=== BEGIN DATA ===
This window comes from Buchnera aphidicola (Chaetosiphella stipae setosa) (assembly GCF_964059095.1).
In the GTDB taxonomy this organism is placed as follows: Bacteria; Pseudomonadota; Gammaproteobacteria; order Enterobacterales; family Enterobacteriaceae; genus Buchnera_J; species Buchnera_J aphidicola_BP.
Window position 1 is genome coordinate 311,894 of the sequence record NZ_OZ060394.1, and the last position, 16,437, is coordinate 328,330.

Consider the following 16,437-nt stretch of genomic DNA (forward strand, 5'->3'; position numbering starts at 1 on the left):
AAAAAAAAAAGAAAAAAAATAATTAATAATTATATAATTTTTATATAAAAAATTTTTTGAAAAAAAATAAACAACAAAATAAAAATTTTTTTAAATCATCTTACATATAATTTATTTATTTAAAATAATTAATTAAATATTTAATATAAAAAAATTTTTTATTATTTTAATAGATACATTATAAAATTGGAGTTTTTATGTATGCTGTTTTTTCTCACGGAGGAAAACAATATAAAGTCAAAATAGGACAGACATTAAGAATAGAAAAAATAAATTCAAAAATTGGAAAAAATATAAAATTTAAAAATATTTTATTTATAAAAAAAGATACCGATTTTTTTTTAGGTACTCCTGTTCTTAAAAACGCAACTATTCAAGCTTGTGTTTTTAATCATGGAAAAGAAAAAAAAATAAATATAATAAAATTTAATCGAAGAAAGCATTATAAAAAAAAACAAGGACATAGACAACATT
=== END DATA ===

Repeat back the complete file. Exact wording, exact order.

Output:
This window comes from Buchnera aphidicola (Chaetosiphella stipae setosa) (assembly GCF_964059095.1).
In the GTDB taxonomy this organism is placed as follows: Bacteria; Pseudomonadota; Gammaproteobacteria; order Enterobacterales; family Enterobacteriaceae; genus Buchnera_J; species Buchnera_J aphidicola_BP.
Window position 1 is genome coordinate 311,894 of the sequence record NZ_OZ060394.1, and the last position, 16,437, is coordinate 328,330.

Consider the following 16,437-nt stretch of genomic DNA (forward strand, 5'->3'; position numbering starts at 1 on the left):
AAAAAAAAAAGAAAAAAAATAATTAATAATTATATAATTTTTATATAAAAAATTTTTTGAAAAAAAATAAACAACAAAATAAAAATTTTTTTAAATCATCTTACATATAATTTATTTATTTAAAATAATTAATTAAATATTTAATATAAAAAAATTTTTTATTATTTTAATAGATACATTATAAAATTGGAGTTTTTATGTATGCTGTTTTTTCTCACGGAGGAAAACAATATAAAGTCAAAATAGGACAGACATTAAGAATAGAAAAAATAAATTCAAAAATTGGAAAAAATATAAAATTTAAAAATATTTTATTTATAAAAAAAGATACCGATTTTTTTTTAGGTACTCCTGTTCTTAAAAACGCAACTATTCAAGCTTGTGTTTTTAATCATGGAAAAGAAAAAAAAATAAATATAATAAAATTTAATCGAAGAAAGCATTATAAAAAAAAACAAGGACATAGACAACATT